SHAUN STANLEY/ Durango Herald
SHAUN STANLEY/ Durango Herald
At least 20 travelers have missed their flights at a wildly congested Durango-La Plata County Airport in the last week because they couldn’t get through security in time, airport and airline officials estimated Thursday during an Airport Commission meeting.
Officials are advising passengers to get to the airport at least 90 minutes early, especially if their flight leaves mid-afternoon.
Since American Airlines added an additional departure on Valentine’s Day, there now are four flights leaving within 30 minutes of 3 p.m., creating a bottleneck of 300 or so passengers all trying to board flights about the same time.
Lines for security have extended from the checkpoint to the front of the airline ticket counters. The departure lounge has become so overcrowded that the security checkpoint has had to momentarily shut down for safety reasons.
Gary Suiter, interim airport director, appealed to the Transportation Security Administration for a second security checkpoint but was denied based on TSA funding formulas that Suiter said are skewed toward larger airports.
To add insult to injury, the TSA on Tuesday took away the airport’s L-3 body-scanning equipment, nicknamed the “Gumby” because it makes a generic, cartoon-like image of passengers. It went to a larger airport to replace the controversial Rapiscan scanner that made the explicit, full-body images of passengers.
With the loss of Gumby, the Durango-La Plata Airport is back to checking passengers with metal detectors and body pat-downs. The wand also has been discontinued.
But the airport commission also faces logistical barriers to relieving the congestion, saying the airport needs to add another X-ray machine for luggage, which would cost $1.2 million, and create more space for the departure lounge, such as putting up a temporary structure.
Officials were so desperate for answers Thursday that Airport Commissioner Marcel Theberge suggested putting up a tent, but this idea was rejected as not being secure enough.
Officials appreciate that the growth in passengers is a good problem to have. In January, passengers boarding were up 18.4 percent from a year ago as 14,201 passengers boarded flights here. The average capacity on flights was about 73 percent.
But Jody Doney, a manager for Skywest, a contractor for United Air Lines, wondered if the growth ultimately might be self-defeating, noting that “people are not going to wait 90 minutes in line; it’s too long. We’re going to lose customers.”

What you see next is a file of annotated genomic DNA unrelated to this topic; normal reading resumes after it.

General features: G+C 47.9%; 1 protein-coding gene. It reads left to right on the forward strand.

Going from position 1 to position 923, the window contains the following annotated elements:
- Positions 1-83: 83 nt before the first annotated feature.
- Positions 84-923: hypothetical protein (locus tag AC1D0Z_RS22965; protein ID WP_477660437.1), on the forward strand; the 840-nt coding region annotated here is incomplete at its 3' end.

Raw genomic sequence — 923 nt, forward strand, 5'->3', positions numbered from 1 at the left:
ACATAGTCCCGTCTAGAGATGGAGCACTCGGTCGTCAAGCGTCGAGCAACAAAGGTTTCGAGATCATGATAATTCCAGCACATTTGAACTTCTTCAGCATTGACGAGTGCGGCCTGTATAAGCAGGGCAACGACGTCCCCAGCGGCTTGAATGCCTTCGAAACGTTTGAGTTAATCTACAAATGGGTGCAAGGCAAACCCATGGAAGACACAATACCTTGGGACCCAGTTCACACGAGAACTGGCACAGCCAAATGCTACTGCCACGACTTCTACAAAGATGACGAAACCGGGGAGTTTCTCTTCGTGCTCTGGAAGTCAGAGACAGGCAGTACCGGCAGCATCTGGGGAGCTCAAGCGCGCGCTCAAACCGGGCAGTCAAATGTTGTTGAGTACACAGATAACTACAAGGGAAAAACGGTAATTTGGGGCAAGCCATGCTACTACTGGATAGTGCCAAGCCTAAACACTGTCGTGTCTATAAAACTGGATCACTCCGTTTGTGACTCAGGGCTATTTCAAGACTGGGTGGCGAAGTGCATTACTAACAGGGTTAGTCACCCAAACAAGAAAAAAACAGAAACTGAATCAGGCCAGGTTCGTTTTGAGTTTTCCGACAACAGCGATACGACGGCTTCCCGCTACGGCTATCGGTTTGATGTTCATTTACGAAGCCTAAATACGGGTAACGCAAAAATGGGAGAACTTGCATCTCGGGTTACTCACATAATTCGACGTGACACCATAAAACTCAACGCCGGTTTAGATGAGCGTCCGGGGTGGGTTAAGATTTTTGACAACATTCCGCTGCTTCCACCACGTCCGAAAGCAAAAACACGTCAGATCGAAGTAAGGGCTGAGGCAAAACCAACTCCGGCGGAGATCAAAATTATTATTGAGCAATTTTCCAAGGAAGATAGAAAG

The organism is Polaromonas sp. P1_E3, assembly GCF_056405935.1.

Doney faulted officials for dithering.
“It’s extremely frustrating from an airline perspective,” Doney said. “You needed to put up a sprung-structure (to accommodate the overflow) in August. You continue to talk about it.”
Commissioners also expressed frustration as they heard about delays for improvements caused by bureaucratic red tape and structural issues.
Commissioner Gary Derck, who also is an executive at Durango Mountain Resort, seemed to lose patience when staff talked about future plans for new parking ticket “spitters,” or the machines that emit the tickets.
“Get the parking space you need before Easter Sunday, before you go for the froufrou,” Derck said.
The fee for parking a whole day at the airport is set to increase by a dollar to $7 in March to accommodate parking improvements.
Shallow-buried utility lines also could cause delays in paving the overflow parking lot and a terminal expansion project because they would have to be moved before work could begin.
The airport also has not begun collecting a $4.50 facility fee on airline tickets because the Federal Aviation Administration has not signed off on the $6 million expansion of the terminal. This revenue is supposed to finance the debt service on the construction. Officials wondered about the possibility of getting a bridge loan so construction could begin sooner. There seemed to be confusion about what kind of upgrades the new terminal needs, such as a jet bridge or a baggage belt.
The airport, which has been without a permanent director since Ron Dent retired in January, is waiting for the La Plata County commissioners and the Durango City Council to OK a new intergovernmental agreement before extending a job offer to a finalist candidate who has cleared a criminal background check. The offer is expected to be made early next month.